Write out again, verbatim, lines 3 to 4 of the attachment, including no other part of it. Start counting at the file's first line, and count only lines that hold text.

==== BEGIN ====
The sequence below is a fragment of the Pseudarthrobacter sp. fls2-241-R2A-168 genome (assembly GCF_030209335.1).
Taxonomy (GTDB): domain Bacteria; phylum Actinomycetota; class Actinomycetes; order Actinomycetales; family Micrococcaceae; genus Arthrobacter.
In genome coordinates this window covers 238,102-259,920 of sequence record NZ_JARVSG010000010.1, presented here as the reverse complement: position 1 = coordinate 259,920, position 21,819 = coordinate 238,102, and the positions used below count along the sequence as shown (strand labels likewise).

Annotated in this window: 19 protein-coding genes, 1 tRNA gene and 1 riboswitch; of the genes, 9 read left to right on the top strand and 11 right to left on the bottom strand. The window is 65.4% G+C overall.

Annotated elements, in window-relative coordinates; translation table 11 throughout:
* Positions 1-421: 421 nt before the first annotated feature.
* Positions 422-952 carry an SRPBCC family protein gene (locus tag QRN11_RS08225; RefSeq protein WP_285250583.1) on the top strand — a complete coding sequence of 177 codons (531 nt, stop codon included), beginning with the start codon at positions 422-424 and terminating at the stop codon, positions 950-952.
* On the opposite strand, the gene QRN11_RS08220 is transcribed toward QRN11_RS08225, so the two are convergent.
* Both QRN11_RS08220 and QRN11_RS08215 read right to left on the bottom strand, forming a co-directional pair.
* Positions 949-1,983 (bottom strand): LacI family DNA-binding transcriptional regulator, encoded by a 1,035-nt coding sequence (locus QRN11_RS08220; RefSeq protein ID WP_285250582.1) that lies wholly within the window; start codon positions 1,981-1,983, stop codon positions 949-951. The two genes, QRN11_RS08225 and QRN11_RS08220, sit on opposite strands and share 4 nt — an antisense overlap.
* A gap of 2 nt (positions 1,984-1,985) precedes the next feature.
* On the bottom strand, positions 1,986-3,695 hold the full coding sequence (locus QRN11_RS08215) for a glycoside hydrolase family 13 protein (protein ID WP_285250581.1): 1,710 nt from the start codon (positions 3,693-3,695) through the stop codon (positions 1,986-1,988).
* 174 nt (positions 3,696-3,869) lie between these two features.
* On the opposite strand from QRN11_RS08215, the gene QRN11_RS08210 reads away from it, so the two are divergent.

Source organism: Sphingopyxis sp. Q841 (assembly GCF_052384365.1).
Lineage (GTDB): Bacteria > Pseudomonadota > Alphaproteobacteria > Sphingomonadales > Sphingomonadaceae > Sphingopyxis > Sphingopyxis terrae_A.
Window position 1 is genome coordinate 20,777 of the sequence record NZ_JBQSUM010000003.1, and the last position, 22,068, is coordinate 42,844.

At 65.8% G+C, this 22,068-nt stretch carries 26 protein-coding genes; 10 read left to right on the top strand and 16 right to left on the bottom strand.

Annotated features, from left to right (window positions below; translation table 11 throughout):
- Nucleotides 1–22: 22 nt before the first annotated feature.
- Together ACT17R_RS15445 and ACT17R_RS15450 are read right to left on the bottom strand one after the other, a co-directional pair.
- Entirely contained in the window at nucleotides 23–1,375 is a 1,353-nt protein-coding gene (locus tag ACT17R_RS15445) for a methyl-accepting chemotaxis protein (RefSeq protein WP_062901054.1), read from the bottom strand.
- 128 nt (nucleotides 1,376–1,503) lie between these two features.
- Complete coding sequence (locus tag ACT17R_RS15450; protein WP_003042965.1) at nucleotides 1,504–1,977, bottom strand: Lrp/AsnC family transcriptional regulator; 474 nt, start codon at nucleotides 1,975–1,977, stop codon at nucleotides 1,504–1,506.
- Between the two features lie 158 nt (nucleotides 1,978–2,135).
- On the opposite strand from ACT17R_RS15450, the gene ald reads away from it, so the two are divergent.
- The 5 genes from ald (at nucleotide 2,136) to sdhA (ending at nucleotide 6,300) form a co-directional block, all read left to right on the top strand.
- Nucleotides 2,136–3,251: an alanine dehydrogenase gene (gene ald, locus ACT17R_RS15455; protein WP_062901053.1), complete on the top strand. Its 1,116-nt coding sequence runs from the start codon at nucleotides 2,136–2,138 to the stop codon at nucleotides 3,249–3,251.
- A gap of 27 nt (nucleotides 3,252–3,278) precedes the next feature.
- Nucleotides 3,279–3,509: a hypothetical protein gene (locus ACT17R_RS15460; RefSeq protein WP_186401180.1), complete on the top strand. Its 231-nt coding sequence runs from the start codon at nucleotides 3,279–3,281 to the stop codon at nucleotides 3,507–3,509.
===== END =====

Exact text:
In genome coordinates this window covers 238,102-259,920 of sequence record NZ_JARVSG010000010.1, presented here as the reverse complement: position 1 = coordinate 259,920, position 21,819 = coordinate 238,102, and the positions used below count along the sequence as shown (strand labels likewise).

Annotated in this window: 19 protein-coding genes, 1 tRNA gene and 1 riboswitch; of the genes, 9 read left to right on the top strand and 11 right to left on the bottom strand. The window is 65.4% G+C overall.